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Before the verdict, hundreds of police were deployed around the Moscow city court in expectation of fresh protests.

By 5pm, at least 235 people had been arrested, according to the OVD-Info monitor, although the court had yet to deliver a decision.

The hearing was held in an oak-panelled courtroom at a packed Moscow city court, where authorities barred reporters from taking photographs or videos of the proceedings.

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Dressed in a blue hoodie, Navalny joked with his family and needled the judge and prosecutor, who cross-examined him on whether he had missed parole check-ins from earlier in 2020s.

From a glass-windowed holding cell called an “aquarium”, he told his wife: “They showed you in my cell. They say you keep violating public order. You’re a bad girl. I’m proud of you.”

Russian police standing guard near the Moscow city court on Tuesday. Photograph: Maxim Shipenkov/EPA

Diplomats at the hearing were chased by state television journalists peppering them with questions about whether they were extending Navalny political support.

Navalny’s allies have also called for new sanctions against some of Putin’s closest allies and the officials involved in his case.

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Maria Zakharova, a spokeswoman for the Russian foreign ministry, called the western diplomats’ presence “meddling”.

“It exposes the mean and illegal role of the collective west in attempts to restrain Russia,” she said. “Or is it an attempt to put psychological pressure on the judge?”

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#Newsworthy..

Just in: Over 5,300 ‘detained’ in Russia Pro-Navalny protest.

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The 44-year-old opposition figure is facing charges of violating the terms of a 2014 suspended sentence and could be jailed for two-and-a-half years.

Russian police detained more than 5,300 people across the country in a massive clampdown on anti-Kremlin protests, a monitor said Monday, as prosecutors backed a request to imprison opposition leader Alexei Navalny.

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On Sunday, thousands of protesters defied government warnings and rallied from Vladivostok to Saint Petersburg in the second weekend of mass demonstrations over the arrest of President Vladimir Putin’s most prominent opponent.

Police detain a man during a rally in support of jailed opposition leader Alexei Navalny in Moscow on January 31, 2021. – Navalny, 44, was detained on January 17 upon returning to Moscow after five months in Germany recovering from a near-fatal poisoning with a nerve agent and later jailed for 30 days while awaiting trial for violating a suspended sentence he was handed in 2014. (Photo by Alexander NEMENOV / AFP)

OVD Info, which monitors arrests at opposition protests, said more than 5,300 people had been detained including nearly 1,800 people in Moscow and almost 1,200 in Saint Petersburg, Russia’s second city.

The protests — that saw authorities enforce a rare lockdown of the centre of Moscow — came ahead of a high-profile court hearing that could see Navalny imprisoned for several years.

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The 44-year-old opposition figure is facing charges of violating the terms of a 2014 suspended sentence and could be jailed for two-and-a-half years.

On Monday, the General Prosecutor’s Office said in a statement it backed a request by the prison service to change Navalny’s suspended sentence to a real one.

“This motion is considered lawful and justified,” the statement said.

Navalny was detained at a Moscow airport in mid-January after flying back to Russia from Germany where he was recovering from an August poisoning with a nerve agent he blames on the Kremlin.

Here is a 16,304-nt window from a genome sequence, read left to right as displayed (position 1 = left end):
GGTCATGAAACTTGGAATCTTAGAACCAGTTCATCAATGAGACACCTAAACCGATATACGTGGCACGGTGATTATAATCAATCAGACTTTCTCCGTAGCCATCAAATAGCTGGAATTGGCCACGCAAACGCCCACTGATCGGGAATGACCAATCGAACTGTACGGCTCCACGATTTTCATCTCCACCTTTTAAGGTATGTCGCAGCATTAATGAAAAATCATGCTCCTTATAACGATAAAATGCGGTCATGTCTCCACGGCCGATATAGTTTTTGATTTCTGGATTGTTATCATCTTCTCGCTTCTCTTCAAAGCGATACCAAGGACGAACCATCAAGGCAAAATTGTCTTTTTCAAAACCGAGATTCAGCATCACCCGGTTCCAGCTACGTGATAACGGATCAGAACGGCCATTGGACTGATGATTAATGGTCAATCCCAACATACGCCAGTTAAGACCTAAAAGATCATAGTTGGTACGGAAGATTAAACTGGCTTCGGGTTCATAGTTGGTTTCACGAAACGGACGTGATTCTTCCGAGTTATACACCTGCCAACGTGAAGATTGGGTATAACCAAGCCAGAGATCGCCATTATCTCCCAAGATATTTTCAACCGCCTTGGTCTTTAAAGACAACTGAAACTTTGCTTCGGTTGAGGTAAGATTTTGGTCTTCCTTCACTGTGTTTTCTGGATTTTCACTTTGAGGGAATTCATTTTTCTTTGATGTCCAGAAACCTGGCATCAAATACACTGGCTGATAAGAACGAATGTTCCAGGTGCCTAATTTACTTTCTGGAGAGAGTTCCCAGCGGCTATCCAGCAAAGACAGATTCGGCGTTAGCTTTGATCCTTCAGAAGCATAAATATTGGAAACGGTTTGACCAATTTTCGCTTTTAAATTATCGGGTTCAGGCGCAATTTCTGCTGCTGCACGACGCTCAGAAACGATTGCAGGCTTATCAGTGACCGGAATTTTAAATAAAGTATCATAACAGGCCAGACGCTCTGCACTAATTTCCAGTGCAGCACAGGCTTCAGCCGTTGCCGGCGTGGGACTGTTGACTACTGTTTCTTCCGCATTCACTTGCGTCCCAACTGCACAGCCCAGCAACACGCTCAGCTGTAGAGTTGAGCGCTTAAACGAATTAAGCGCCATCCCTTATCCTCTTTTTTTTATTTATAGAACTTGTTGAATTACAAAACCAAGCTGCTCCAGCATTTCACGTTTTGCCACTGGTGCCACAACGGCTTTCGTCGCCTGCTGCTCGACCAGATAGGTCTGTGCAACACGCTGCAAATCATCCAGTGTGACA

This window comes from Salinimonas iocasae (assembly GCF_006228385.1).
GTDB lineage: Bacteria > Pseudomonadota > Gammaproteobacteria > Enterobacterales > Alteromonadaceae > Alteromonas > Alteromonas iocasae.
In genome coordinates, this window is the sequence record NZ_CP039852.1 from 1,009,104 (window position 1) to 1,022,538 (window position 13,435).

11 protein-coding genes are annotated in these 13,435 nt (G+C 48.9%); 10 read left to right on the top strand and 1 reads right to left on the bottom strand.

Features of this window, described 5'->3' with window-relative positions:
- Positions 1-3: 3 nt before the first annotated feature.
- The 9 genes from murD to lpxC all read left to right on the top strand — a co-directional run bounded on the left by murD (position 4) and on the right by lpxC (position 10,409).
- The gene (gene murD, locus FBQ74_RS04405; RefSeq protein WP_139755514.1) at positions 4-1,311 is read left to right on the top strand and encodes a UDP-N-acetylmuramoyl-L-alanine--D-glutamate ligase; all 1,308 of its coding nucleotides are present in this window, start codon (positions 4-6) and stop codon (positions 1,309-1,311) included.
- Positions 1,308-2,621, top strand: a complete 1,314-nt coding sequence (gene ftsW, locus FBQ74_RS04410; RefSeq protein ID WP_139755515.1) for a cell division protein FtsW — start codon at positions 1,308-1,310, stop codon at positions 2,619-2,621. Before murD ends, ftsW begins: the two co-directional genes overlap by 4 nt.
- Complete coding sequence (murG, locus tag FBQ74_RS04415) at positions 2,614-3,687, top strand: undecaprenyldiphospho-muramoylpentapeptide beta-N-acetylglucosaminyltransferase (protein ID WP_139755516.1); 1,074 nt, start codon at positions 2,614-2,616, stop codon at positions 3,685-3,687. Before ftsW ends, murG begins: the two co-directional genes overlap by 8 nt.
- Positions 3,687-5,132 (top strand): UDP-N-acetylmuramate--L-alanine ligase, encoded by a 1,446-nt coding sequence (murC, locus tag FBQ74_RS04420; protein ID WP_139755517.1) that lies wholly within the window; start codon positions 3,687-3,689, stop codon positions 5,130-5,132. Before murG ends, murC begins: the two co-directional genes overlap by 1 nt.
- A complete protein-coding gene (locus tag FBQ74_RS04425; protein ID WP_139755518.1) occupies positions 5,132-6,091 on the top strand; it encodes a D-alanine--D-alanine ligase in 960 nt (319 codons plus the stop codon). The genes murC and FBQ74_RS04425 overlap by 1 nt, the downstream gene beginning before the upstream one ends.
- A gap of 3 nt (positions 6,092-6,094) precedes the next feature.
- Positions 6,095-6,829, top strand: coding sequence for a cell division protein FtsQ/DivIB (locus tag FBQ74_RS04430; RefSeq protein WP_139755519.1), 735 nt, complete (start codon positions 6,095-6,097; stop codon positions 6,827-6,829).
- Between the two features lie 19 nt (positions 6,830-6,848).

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The anti-corruption campaigner is being held in a high-security detention centre and faces years of potential jail time in several different criminal cases, despite calls from Western governments for his release.

Navalny’s team has urged supporters to gather in front of Moscow’s Simonovsky district court in a show of support for the opposition politician on Tuesday.

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#Newsworthy

COVID-19: Iran expects first batch of Russian vaccine by Feb. 4 – Ambassador

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Iran is fighting the Middle East’s deadliest outbreak of Covid-19 with more than 57,800 dead out of over 1.4 million cases.

Iran’s ambassador to Russia said Saturday that Tehran expects to receive the first batch of Moscow’s Sputnik V coronavirus vaccine by February 4, state news agency IRNA reported.

The news comes just days after Iran’s Foreign Minister Mohammad Javad Zarif announced the vaccine had been approved by the Islamic republic.

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“A contract for the purchase and joint production was signed yesterday between Iran and Russia,” envoy Kazem Jalali said, quoted by IRNA.

Two more batches are to be delivered by February 18 and 28, he added, without specifying quantities.

Iran’s supreme leader Ayatollah Ali Khamenei earlier this month banned the use of vaccines made by the United States and Britain, calling them “completely untrustworthy”.

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The country says arch enemy US has blocked its access to vaccines through Washington’s tough sanctions regime.

While food and medicine are technically exempt, international banks tend to refuse transactions involving Iran.

Russia registered the jab — named after the Soviet-era satellite — in August last year, before the start of large-scale clinical trials, leaving some experts wary.

Sputnik V’s developers have since said the vaccine is more than 90 percent effective and several countries outside of Russia have begun administering it, including Argentina.

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Hungary has also said it has reached a deal to buy the vaccine, although it has not been approved by the European Union.

Iran started clinical trials of its own vaccine in late December.

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#Newsworthy

COVID-19: Moscow creates new vaccine ‘sputnik v’

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Moscow has dubbed its new coronavirus vaccine “Sputnik V” after the Soviet satellite, the head of the country’s sovereign wealth fund said Tuesday, after Russia declared itself the first country to develop a vaccine.

Kirill Dmitriev, the head of the Russian Direct Investment Fund which finances the vaccine project, said Phase 3 trials would start on Wednesday, industrial production was expected from September and that 20 countries had pre-ordered more than a billion doses.


#Newsworthy…